Method and Pedagogy
Assembly technicians are “the only pedagogues…those capable of demonstrating, thru USE: a method, a way: of transmitting: communicating: idea/thought/‘history’, etc.” (Creeley to Olson, 1950). To claim a method as anterior (and then interior) to a poetics is to make a teacher’s claim to idea/thought/history. A methodologist, not a poet, does the taxing work of making way for future generations. Assembly as method offers a way into 21st century poetagogy.
So, assembly work is basically “the tempering of method” but toward the assembly, not the poem. It’s obvious that assembly poetics represents a perfectly familiar attitude in the world of poetry, the ‘assembly’ attitude, but it represents it both in a more radical and in a less objectionable form. An assembly technician rejects resolutely a lot of inveterate habits dear to professional poets. She/he embraces, not abstraction and insufficiency, nor pretended absolutes and origins, but rather concreteness and adequacy, facts, actions.
As already suggested, assembly is mostly about method. But the general triumph of that method would mean a big change in what we might call the ‘temperament’ of poetry. To temper an assembly method is to change one’s orientation, and one’s temperament, with regard to poetry and writing more generally. The truth of an assembly poetics is in the assembly, as a consequence of poetic action and a literal fact-gathering excursion in the map-equivalent of our world.
The critical/theoretical work of assembly poetics assumes a collaborative backdrop against which “idea/thought/history” finds free play. It borrows the hypertextual model but to its absurd (Borgesian) conclusion in the disappearance of discrete texts/authors and the emergence of a seamless infoscape in which radical poet-assemblists are nothing but (just) in-time agents officially directed toward a cause (on a mission). Assembly technicians tap information without using it. Resisting the impulse to change the world, they nonetheless alter viewpoints and opinions in relation to a political status quo (always practical purposes, never pretended ambitions).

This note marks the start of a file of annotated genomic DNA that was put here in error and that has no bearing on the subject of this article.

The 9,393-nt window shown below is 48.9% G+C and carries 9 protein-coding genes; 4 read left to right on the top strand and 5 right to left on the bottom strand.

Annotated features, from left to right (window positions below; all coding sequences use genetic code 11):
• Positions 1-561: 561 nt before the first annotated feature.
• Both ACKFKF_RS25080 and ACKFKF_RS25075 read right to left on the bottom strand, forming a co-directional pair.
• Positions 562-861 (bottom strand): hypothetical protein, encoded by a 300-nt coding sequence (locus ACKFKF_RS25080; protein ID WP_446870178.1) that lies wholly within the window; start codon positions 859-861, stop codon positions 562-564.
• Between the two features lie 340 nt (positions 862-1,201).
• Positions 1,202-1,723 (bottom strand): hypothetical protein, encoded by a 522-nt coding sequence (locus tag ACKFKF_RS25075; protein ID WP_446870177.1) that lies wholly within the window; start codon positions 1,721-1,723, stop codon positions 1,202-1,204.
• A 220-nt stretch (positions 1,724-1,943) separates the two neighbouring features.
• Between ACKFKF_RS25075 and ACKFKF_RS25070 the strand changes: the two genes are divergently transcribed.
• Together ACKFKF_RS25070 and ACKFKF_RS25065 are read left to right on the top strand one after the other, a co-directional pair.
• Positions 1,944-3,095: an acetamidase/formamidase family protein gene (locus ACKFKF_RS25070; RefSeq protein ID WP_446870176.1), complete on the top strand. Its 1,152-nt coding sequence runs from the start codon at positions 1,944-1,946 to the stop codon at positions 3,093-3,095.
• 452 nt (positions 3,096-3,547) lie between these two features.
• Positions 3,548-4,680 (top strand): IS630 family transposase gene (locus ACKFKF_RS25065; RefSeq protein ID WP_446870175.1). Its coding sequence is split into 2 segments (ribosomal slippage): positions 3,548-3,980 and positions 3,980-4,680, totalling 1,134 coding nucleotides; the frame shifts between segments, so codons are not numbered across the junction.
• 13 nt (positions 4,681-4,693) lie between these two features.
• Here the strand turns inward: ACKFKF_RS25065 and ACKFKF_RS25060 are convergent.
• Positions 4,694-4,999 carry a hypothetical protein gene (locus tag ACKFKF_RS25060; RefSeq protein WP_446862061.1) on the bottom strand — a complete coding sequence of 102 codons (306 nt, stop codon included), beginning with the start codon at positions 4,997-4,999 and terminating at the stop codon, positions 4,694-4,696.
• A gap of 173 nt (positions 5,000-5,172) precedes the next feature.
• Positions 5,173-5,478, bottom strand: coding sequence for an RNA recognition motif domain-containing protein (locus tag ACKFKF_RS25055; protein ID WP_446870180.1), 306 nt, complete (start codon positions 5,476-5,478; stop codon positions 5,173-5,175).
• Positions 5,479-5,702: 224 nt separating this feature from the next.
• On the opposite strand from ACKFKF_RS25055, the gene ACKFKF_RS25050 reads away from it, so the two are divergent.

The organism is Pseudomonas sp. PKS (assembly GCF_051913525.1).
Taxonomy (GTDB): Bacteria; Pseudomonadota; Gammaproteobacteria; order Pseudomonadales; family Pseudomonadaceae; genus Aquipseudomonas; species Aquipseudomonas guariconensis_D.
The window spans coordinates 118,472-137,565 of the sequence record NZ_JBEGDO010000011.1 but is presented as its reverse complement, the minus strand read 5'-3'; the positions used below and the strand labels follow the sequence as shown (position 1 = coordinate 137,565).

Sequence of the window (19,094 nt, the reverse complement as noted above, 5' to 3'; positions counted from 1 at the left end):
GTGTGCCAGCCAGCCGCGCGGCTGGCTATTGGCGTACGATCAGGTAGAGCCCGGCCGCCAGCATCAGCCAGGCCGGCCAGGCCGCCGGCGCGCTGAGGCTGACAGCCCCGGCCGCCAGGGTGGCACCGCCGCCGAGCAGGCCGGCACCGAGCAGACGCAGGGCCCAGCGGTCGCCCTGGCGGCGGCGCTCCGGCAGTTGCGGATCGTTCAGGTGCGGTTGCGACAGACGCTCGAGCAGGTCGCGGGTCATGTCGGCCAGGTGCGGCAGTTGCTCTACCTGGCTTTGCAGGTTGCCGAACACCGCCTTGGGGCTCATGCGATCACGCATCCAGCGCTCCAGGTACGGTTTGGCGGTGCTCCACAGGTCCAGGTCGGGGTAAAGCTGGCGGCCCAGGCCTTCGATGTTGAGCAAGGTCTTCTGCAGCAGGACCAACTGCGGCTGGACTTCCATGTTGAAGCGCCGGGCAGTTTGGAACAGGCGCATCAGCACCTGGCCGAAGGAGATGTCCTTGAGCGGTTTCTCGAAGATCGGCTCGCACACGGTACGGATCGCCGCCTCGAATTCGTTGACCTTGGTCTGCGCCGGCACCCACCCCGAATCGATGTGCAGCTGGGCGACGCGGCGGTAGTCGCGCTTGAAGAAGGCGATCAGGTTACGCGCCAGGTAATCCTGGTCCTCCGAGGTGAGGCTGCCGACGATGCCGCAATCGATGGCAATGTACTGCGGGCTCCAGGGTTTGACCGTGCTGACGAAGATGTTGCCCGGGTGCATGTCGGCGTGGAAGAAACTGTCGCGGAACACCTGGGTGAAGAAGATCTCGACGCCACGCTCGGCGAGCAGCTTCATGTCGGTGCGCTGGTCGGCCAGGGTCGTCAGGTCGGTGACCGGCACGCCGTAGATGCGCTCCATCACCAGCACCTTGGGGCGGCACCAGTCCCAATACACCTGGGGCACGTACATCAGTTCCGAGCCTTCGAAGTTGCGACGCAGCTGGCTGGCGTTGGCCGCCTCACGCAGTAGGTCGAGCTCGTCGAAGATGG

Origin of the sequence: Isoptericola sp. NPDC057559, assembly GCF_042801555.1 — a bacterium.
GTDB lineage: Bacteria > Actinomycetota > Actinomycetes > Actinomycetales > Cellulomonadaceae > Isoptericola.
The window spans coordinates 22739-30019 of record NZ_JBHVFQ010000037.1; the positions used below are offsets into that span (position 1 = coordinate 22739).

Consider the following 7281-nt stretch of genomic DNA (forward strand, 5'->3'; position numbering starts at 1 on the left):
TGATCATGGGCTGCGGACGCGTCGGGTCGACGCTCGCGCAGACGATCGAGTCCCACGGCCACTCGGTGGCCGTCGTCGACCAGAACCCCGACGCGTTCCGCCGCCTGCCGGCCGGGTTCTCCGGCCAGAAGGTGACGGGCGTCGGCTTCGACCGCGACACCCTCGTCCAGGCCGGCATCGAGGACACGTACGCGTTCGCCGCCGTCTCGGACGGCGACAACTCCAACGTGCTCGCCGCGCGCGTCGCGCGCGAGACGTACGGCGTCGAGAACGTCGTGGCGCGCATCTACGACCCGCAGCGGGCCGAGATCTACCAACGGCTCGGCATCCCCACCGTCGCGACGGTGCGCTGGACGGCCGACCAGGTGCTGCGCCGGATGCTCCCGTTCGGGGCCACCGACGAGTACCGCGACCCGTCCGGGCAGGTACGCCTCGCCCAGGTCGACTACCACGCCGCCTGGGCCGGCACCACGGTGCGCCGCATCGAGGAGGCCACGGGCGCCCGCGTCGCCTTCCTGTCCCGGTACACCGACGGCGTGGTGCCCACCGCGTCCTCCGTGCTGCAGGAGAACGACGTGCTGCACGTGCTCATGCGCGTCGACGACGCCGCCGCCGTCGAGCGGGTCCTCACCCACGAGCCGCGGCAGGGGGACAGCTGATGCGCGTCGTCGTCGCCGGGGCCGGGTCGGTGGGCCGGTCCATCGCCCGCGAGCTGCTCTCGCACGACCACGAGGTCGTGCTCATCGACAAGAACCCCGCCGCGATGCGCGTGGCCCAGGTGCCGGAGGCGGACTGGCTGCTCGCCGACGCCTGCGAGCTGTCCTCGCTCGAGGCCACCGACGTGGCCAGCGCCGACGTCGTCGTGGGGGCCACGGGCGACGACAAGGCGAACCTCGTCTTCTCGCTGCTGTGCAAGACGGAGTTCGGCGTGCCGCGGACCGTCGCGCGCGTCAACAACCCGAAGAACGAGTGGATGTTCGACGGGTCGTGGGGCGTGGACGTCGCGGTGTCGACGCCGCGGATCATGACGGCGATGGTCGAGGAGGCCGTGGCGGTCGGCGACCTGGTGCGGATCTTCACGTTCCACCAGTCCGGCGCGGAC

Hypertext, let’s say, is the structural primer, the hornbook or abecedarium, for an assembly poetics. “Hypertext” would be the first chapter in the techsbook on assembly poetics. “Sign Manipulation” (from Peirce and “abduction” to the metaphorical abductions of hactivism) would be chapter two. Chapter three might address the bugaboo of linearity and narrative but it would probably be wiser to jump right into choreography and interface design.
Assemblies are instrumental conveniences/conventions in the literal sense of convening at the intersections of everyday needs, desires, emergencies. A crowd, for example, convenes/assembles at the border to express disapproval with regard to WTO practices and policies. This is just one assembly among many and emerges at a given time and place while elsewhere (Cancun) similar assemblies drawing on similar points of interest and contention appear for a similar/related protest.
Given the shared focus of these and other conventions (not to mention the shared data, icons, signs, symbols, etc.), it could be argued that all these disparate assemblies are in fact one assembly albeit distributed geographically. To say that an assembly is distributed, though, is to help make the point of assembly in general, namely that it is always one and many, singular and plural, a shape-shifting organization or deployment of parts appearing whole but always on the edge of dispersal and fragmentation. In fact, tactical shape-shifting guarantees the survival of assembly, particularly where attempts at control and oppression are most pronounced. Assembly technicians, in this context, take the right of assembly seriously.
But the idea here is to imagine this kind of action/convention as a poetic activity without however making unnecessary errors of scale (i.e., scaling up or down to fit the exigencies of poetry). Between the WTO protests of September 2003 and an assembly poetics exists a one-to-one correspondence whose significance is somewhat lost in the details. Both distributed and unitary, assembly exists at the forefront of multiple correspondences: one-to-one, many-to-one, many-to-many. The important thing is that assembly remain “never neutral.”
Put simply, assembly technicians strive to redeem the possibility for collective action while not dismissing/rejecting the individual project as inherently off-board or passé. In other words, the personal assembly activity as an information tap-estry begins in the limelight of collective authorization. Efforts to go solo are silly fictions, at best, nostalgic throwbacks to an age of reclusive pastoral hideaways and doughy writer’s colonies. Assembly technicians assume a network of hyper-allegiances before getting started. The work may appear as though it has come from nowhere, ex nihilo, but in fact it settles out (like dust after a windstorm) only because it has tapped an allegiance in the secret hollows of its beginning.